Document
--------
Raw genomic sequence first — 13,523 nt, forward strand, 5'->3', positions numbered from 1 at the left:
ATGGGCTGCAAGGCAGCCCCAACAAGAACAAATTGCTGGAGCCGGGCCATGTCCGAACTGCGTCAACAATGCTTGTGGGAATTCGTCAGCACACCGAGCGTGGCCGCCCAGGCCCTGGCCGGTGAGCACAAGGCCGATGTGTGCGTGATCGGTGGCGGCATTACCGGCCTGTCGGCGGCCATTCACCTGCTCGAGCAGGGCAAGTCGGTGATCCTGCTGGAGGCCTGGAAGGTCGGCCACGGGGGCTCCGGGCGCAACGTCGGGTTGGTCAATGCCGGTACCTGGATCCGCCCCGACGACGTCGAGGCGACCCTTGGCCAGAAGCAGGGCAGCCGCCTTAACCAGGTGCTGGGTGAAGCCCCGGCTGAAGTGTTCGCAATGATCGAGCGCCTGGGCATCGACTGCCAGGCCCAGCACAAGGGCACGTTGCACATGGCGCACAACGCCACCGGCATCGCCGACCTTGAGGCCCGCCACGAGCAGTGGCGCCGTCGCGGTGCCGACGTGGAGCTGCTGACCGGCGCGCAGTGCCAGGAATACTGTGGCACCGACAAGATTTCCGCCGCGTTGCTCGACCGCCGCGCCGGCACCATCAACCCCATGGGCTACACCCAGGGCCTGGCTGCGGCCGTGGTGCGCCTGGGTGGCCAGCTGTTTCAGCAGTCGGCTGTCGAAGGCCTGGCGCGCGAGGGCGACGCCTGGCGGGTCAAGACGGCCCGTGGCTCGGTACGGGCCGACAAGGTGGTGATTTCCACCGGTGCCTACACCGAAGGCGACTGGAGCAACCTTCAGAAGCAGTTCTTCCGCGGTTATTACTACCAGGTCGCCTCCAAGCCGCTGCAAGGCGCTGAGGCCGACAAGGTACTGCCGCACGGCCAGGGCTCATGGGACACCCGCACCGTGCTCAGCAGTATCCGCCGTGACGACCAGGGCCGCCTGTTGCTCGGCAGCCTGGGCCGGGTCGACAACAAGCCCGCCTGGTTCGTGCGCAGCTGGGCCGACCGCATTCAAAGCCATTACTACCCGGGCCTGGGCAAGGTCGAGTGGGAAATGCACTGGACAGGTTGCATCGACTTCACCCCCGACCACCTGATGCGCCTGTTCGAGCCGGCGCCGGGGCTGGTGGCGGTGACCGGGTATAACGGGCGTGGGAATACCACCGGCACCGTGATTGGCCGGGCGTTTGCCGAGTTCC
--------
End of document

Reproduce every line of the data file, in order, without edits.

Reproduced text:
Raw genomic sequence first — 13,523 nt, forward strand, 5'->3', positions numbered from 1 at the left:
ATGGGCTGCAAGGCAGCCCCAACAAGAACAAATTGCTGGAGCCGGGCCATGTCCGAACTGCGTCAACAATGCTTGTGGGAATTCGTCAGCACACCGAGCGTGGCCGCCCAGGCCCTGGCCGGTGAGCACAAGGCCGATGTGTGCGTGATCGGTGGCGGCATTACCGGCCTGTCGGCGGCCATTCACCTGCTCGAGCAGGGCAAGTCGGTGATCCTGCTGGAGGCCTGGAAGGTCGGCCACGGGGGCTCCGGGCGCAACGTCGGGTTGGTCAATGCCGGTACCTGGATCCGCCCCGACGACGTCGAGGCGACCCTTGGCCAGAAGCAGGGCAGCCGCCTTAACCAGGTGCTGGGTGAAGCCCCGGCTGAAGTGTTCGCAATGATCGAGCGCCTGGGCATCGACTGCCAGGCCCAGCACAAGGGCACGTTGCACATGGCGCACAACGCCACCGGCATCGCCGACCTTGAGGCCCGCCACGAGCAGTGGCGCCGTCGCGGTGCCGACGTGGAGCTGCTGACCGGCGCGCAGTGCCAGGAATACTGTGGCACCGACAAGATTTCCGCCGCGTTGCTCGACCGCCGCGCCGGCACCATCAACCCCATGGGCTACACCCAGGGCCTGGCTGCGGCCGTGGTGCGCCTGGGTGGCCAGCTGTTTCAGCAGTCGGCTGTCGAAGGCCTGGCGCGCGAGGGCGACGCCTGGCGGGTCAAGACGGCCCGTGGCTCGGTACGGGCCGACAAGGTGGTGATTTCCACCGGTGCCTACACCGAAGGCGACTGGAGCAACCTTCAGAAGCAGTTCTTCCGCGGTTATTACTACCAGGTCGCCTCCAAGCCGCTGCAAGGCGCTGAGGCCGACAAGGTACTGCCGCACGGCCAGGGCTCATGGGACACCCGCACCGTGCTCAGCAGTATCCGCCGTGACGACCAGGGCCGCCTGTTGCTCGGCAGCCTGGGCCGGGTCGACAACAAGCCCGCCTGGTTCGTGCGCAGCTGGGCCGACCGCATTCAAAGCCATTACTACCCGGGCCTGGGCAAGGTCGAGTGGGAAATGCACTGGACAGGTTGCATCGACTTCACCCCCGACCACCTGATGCGCCTGTTCGAGCCGGCGCCGGGGCTGGTGGCGGTGACCGGGTATAACGGGCGTGGGAATACCACCGGCACCGTGATTGGCCGGGCGTTTGCCGAGTTCC